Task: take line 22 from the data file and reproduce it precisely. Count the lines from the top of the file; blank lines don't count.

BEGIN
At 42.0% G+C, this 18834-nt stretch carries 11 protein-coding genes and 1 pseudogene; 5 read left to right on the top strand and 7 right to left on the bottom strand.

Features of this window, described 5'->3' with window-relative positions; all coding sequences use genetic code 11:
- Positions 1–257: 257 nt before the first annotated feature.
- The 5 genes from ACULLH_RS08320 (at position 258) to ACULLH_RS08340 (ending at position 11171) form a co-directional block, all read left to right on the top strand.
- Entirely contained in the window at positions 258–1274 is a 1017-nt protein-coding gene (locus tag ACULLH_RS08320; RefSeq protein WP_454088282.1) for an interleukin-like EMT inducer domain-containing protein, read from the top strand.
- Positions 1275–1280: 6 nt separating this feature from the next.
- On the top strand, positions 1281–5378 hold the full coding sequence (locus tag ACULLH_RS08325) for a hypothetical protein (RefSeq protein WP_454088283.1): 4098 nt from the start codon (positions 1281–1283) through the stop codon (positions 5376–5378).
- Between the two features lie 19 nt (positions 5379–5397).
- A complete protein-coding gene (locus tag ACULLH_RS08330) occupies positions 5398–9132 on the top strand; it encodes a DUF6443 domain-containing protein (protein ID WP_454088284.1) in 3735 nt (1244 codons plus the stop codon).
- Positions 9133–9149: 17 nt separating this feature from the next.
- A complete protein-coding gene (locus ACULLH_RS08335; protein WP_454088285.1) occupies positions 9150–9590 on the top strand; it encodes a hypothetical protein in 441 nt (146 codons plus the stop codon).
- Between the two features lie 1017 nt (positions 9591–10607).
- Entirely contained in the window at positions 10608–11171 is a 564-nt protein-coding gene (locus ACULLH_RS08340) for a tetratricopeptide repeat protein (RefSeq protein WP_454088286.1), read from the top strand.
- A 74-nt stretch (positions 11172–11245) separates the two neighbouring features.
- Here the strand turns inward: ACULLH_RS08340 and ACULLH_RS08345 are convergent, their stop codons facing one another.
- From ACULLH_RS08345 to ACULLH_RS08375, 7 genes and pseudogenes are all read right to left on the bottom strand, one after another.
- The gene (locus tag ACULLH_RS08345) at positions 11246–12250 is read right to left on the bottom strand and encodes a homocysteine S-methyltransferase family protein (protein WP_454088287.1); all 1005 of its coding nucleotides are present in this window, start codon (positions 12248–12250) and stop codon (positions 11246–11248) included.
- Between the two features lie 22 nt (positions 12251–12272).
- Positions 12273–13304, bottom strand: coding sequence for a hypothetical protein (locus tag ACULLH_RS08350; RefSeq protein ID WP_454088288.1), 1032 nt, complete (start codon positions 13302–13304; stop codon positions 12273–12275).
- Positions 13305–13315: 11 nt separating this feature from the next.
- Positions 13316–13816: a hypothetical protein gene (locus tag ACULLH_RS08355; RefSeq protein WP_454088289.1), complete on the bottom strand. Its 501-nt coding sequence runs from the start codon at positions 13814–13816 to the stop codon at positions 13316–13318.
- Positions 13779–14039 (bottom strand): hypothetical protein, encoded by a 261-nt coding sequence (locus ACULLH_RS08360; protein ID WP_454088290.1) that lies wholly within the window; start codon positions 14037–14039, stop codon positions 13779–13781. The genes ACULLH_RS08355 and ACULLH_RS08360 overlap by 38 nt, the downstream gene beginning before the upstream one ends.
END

- Positions 13779–14039 (bottom strand): hypothetical protein, encoded by a 261-nt coding sequence (locus ACULLH_RS08360; protein ID WP_454088290.1) that lies wholly within the window; start codon positions 14037–14039, stop codon positions 13779–13781. The genes ACULLH_RS08355 and ACULLH_RS08360 overlap by 38 nt, the downstream gene beginning before the upstream one ends.